Why you should Bangalore is one of India's major economic hubs, with significant manufacturing and biotech sectors, and is one of the fastest-growing cities in a fast-developing economy. It has the subcontinent's highest per-capita income, its second-highest literacy rate, and a thriving education sector that produces thousands of skilled workers, most of whom speak English.
Top Indian 'business process outsourcing' firms like Wipro and Infosys (whose glass pyramid - above - is one of Bangalore's best-known landmarks) maintain profit margins of some 23%, compared to 6% for their western competitors. Their success has helped to make the city the destination of choice for dozens of multinationals looking to set up on the sub-continent. Last year, Cisco chose Bangalore as the site for its 'Globalisation Centre East' - its second global HQ after Silicon Valley - and has plans to move 20% of its top global executives there.
Compared to the UK, Bangalore is still very cheap in terms of office space and salaries - the salary earned by one British-based software developer would pay for seven equally skilful Bangalorean techies, while the desire to maintain its position as the jewel in India's IT crown ensures a benign tax and incentives regime. According to consultants AT Kearney, India still has a big lead over its rival China as an offshoring location. Much of this is down to language skills and the maturity of the industry there.
The city's new international airport opens in April, and a badly needed new ring road and motorway connections are also on the way. It is also well connected to the country's slow but vast and reliable rail network. In terms of liveability, Bangalore has always been one of India's more cosmopolitan and liberal cities - well known for its nightlife, and fairly close to attractions like southern India's stunning beaches and the hill stations of the beautiful Western Ghats range.
Why you shouldn't Many of Bangalore's problems are those that bedevil India as a whole. For all its much-trumpeted position as the 'world's back office', the World Bank still ranks India as 120th out of 178 in terms of ease of doing business; by comparison, the UK is 6 and even Nigeria is only 108. Similarly, on Transparency International's Corruption Perceptions Index, India comes a lowly 72, below Colombia at 68 (the UK is 12). Then there is the legendary Indian bureaucracy.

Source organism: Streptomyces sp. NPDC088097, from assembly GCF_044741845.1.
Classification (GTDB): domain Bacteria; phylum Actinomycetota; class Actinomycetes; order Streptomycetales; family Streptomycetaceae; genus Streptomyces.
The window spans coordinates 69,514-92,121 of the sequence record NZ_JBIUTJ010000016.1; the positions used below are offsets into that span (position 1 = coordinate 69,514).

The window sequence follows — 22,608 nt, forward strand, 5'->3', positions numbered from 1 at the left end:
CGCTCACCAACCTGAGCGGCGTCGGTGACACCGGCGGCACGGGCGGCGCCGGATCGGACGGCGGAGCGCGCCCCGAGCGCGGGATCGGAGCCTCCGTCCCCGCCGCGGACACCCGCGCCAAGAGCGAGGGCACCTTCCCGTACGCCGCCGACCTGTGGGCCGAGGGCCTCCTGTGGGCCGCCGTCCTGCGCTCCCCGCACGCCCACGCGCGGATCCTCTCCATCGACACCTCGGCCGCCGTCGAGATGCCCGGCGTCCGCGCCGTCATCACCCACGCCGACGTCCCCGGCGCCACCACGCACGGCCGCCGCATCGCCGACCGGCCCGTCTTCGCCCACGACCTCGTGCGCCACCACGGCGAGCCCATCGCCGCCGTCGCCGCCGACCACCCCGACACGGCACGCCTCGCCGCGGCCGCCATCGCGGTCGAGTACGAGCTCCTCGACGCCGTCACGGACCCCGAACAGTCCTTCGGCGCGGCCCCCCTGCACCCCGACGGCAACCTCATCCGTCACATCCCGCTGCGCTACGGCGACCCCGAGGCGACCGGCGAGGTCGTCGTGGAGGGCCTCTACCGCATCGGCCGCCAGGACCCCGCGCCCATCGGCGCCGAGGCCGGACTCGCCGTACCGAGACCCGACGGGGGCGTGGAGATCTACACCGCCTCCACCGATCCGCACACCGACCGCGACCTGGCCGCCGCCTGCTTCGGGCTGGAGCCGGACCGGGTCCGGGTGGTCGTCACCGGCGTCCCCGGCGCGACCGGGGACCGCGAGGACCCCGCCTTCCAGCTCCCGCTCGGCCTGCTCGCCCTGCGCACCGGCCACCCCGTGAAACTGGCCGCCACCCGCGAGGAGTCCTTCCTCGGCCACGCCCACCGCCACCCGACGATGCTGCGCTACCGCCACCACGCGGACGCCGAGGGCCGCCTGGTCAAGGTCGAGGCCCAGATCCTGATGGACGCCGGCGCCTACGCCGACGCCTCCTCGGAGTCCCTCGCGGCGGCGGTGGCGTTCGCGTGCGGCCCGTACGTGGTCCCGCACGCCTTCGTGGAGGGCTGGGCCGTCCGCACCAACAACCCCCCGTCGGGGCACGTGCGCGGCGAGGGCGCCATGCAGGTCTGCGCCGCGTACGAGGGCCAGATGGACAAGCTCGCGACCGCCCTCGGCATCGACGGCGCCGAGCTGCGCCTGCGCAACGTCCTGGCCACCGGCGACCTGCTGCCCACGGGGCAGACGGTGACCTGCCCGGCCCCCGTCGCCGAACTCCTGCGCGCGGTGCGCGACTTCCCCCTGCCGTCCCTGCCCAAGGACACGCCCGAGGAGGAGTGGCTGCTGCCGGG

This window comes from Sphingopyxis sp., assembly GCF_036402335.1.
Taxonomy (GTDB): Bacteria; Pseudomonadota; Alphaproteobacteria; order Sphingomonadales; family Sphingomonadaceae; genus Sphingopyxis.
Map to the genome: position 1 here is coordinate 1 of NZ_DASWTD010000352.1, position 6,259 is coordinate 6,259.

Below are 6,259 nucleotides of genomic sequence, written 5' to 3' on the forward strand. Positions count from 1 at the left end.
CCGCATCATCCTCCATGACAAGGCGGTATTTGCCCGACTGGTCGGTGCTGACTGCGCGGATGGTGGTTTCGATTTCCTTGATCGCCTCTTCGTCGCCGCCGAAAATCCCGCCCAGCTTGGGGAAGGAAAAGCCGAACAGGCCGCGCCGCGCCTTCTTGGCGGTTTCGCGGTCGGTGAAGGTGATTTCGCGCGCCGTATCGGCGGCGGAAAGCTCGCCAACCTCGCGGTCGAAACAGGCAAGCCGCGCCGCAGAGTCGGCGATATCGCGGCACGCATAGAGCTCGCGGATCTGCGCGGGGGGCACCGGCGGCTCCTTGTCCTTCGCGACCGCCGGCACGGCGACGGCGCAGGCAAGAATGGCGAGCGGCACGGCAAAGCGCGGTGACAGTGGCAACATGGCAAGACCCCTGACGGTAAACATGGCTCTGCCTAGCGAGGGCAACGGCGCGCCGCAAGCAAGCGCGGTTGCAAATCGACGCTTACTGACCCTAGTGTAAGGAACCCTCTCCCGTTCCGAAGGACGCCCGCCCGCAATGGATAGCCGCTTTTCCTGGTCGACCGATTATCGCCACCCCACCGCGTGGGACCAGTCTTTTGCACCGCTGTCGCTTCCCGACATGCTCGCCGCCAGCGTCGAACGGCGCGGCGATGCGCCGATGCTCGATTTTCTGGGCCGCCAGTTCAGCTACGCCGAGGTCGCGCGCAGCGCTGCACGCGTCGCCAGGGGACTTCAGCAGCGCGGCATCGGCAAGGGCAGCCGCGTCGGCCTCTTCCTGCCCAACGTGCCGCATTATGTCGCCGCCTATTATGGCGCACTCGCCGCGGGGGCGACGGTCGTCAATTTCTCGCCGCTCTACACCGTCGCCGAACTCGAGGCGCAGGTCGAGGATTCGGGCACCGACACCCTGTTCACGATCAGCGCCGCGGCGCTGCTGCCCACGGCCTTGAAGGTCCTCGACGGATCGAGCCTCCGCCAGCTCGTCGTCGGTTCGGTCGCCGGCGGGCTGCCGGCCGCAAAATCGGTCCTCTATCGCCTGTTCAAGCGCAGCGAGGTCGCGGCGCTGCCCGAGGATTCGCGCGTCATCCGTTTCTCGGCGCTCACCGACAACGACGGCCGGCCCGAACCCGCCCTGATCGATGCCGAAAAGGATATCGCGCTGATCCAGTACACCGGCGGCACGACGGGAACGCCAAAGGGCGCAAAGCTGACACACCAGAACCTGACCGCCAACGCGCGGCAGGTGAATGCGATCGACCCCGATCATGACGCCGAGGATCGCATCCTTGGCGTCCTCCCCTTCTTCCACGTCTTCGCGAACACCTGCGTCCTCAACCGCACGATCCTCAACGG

Like India itself, Bangalore is a divided city, with a huge wealth gap between the corporate upper and middle classes and everyone else. It has between 400 and 1,000 slums, home to around 25% of its 6.5 million population; overall, about 40% are considered poor.
The city's other great drawback is that its infrastructure - notably roads and power - has failed to keep pace with its population growth and commercial aspirations. Traffic is appalling and the proposed metro system, due for completion in 2011, has been subject to numerous delays. Meanwhile, air pollution and unplanned urban sprawl are putting serious dents in the city's image as a cool and leafy retreat. Bangaloreans fear that the failure to tackle the city's problems is driving foreign firms to rival Indian cities such as Hyderabad and Pune.
In conclusion Even by the standards of developing countries, Bangalore is a bargain. According to Mercer, it is the 134th most expensive city in the world (London is the second) and one of the cheapest in Asia.